Many of us know the story of the prodigal son. A father on an estate has two sons, the older one obedient and compliant, the younger one wild and adventurous. The younger one comes to the father, asks for his share of the estate, and proceeds to dump the contents of his father’s wealth into the hands of sinners and drink. In the Diaspora, of all places.
Which story has opened up the light of grace to you?
The story has been used forever to urge sinners to come home. Surely it illustrates what repentance is all about, and the words in Luke 15:21 incisively reveal repentance:
“The son said to him, ‘Father, I have sinned against heaven and against you. I am no longer worthy to be called your son.’…”
So the story tells the story of a paradise regained, but there’s an element in this parable often ignored. Correct that. An element that defies the reader’s expectations. It concerns the elder son, who seemingly begins as a good son but then is revealed as both envious and jealous, alongside his obvious lack of empathy, sympathy and joy for his brother’s return. What we expect in the parable is double reversal: the lost son honored and the older jealous son dishonored. But that does not happen. Instead, there’s a note of grace for that older son, the kind of grace that just might annoy the reader and that seems out of tune with expectations. Here is how Jesus tells the story:
Luke 15:28 “The older brother became angry and refused to go in. So his father went out and pleaded with him. 29 But he answered his father, ‘Look! All these years I’ve been slaving for you and never disobeyed your orders. Yet you never gave me even a young goat so I could celebrate with my friends. 30 But when this son of yours who has squandered your property with prostitutes comes home, you kill the fattened calf for him!’ 31 “ ‘My son,’ the father said, ‘you are always with me, and everything I have is yours. 32 But we had to celebrate and be glad, because this brother of yours was dead and is alive again; he was lost and is found.’ ”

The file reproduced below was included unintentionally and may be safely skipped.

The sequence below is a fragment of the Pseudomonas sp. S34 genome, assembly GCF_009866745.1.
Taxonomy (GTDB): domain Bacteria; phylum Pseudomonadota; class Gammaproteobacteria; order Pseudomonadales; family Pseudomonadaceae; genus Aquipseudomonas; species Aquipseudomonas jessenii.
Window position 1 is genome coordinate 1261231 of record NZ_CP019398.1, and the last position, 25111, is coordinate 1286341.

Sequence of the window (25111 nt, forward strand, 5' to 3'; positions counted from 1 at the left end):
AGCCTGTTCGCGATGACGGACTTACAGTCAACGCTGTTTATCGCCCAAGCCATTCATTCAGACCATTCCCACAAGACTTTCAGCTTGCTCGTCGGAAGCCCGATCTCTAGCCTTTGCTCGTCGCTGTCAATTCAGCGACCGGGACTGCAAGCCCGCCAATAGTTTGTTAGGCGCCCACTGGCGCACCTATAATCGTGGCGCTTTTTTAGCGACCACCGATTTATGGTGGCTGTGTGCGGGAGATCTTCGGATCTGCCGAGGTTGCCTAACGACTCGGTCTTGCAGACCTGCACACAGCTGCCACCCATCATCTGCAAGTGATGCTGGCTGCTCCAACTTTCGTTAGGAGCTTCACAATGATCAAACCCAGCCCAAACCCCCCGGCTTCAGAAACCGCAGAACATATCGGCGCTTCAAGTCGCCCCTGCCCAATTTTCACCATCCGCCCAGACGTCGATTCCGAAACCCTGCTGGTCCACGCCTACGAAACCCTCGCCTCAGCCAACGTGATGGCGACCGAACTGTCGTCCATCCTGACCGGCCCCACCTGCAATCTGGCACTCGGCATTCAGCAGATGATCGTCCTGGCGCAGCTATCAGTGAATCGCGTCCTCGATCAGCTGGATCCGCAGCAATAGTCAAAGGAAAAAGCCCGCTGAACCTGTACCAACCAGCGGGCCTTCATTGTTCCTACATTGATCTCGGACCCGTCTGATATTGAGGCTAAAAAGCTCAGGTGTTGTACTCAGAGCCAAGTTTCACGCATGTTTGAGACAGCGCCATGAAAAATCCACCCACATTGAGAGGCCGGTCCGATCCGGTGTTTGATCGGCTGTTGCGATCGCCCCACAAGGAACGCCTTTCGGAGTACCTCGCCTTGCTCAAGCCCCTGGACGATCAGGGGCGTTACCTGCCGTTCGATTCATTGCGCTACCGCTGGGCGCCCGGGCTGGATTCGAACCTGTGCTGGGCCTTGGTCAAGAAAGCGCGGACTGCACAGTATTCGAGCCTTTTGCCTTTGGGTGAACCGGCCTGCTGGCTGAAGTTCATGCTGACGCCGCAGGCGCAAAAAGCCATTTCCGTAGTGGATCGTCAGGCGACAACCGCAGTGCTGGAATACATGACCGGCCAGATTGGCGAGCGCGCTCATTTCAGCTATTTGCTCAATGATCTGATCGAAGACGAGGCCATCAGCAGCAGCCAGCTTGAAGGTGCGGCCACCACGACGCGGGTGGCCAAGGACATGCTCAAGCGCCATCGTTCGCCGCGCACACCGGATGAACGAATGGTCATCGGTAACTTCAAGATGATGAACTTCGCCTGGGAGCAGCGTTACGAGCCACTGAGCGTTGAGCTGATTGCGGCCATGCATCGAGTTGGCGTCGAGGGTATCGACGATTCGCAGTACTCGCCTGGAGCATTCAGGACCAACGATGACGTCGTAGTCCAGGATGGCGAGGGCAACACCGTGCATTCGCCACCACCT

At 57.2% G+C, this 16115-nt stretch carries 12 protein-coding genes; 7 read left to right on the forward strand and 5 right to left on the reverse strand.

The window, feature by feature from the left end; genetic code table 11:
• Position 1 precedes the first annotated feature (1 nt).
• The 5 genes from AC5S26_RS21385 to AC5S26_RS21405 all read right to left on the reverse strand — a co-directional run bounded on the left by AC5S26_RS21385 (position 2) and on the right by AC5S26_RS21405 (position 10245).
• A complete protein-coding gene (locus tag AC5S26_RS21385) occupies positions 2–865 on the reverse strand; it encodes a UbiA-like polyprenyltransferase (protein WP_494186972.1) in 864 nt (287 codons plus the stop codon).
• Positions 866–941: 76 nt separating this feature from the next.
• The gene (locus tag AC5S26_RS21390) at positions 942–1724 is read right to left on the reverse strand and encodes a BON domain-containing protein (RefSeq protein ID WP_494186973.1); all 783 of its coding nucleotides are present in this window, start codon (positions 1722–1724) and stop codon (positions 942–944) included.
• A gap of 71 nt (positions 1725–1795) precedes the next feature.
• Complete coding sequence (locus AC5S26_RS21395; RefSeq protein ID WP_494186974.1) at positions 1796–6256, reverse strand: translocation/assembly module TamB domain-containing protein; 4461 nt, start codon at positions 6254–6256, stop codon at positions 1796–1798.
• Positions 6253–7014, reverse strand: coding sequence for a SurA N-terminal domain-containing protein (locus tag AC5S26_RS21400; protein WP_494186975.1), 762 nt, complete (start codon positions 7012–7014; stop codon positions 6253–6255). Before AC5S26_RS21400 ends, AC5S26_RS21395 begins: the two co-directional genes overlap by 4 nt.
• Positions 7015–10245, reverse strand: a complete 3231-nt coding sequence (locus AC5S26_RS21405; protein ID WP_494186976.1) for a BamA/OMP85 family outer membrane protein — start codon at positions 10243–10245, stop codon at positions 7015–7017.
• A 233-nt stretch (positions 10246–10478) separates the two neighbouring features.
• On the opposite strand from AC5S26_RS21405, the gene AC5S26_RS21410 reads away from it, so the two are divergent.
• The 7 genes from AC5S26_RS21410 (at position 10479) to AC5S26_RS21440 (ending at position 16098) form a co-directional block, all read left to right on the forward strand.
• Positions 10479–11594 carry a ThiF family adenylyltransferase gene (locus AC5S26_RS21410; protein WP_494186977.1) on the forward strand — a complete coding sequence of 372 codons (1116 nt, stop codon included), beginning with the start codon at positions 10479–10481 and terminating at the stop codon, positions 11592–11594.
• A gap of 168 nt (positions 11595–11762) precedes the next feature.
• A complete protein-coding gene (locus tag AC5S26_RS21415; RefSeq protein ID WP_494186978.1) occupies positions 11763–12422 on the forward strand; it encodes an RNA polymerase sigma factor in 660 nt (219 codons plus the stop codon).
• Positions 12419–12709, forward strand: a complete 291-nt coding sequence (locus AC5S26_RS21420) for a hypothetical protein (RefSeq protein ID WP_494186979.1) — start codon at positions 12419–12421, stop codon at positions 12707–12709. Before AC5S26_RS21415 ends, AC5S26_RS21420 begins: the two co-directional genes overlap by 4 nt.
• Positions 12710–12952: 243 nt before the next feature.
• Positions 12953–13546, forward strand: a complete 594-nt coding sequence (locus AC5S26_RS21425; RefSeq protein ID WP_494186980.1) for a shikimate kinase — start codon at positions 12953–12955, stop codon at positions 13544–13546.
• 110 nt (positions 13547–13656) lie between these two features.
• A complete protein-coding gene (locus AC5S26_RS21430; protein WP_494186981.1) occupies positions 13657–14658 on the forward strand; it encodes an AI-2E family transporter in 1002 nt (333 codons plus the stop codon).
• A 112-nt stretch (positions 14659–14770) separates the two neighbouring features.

Maybe Flannery O’Connor learned some of her drastic notes of grace in such endings. She’s not at all beyond using violence to reveal grace; I find her racism off-putting but often deconstructed by grace in the story. Her dispersals of grace all over her weird characters, including old and grandson-betraying Mr. Head’s surprising embracing of grace in “The Artificial Nigger,” magnify grace rather than complicate it. Mrs. Cope, in “A Circle in the Fire,” a self-absorbed woman only encounters grace through the violent nastiness of three young boys who set the woods on fire. O.E. Parker is thoroughly disgusting, far worse in details than the younger and older son, but he experiences grace, ultimately leaning on the tree where he finds a companion in the suffering Christ. Yet the relentlessly merciless, Manichean, Christ-denying Sarah Ruth — whom we are taught to despise in the story as Flannery paints her as a disgusting hypocrite who pounds bloody Parker’s tattoo of the Byzantine Christ — gets to be the older son, but she does not seem to find any grace. Her broom beating of the tattoo of Christ is where grace is found, and here Flannery uses violence to reveal grace. Old man Tanner is just too racist and judgmental to like, his daughter’s devious posture about returning the old man’s body unacceptable, but the old man dies and the daughter, against her wishes, returns her father to his desired resting place and she finds her own kind of rest.
She makes grace impossibly believable by making grace real.
With Flannery, as with Jesus’ use of the older son, no story goes where you expect.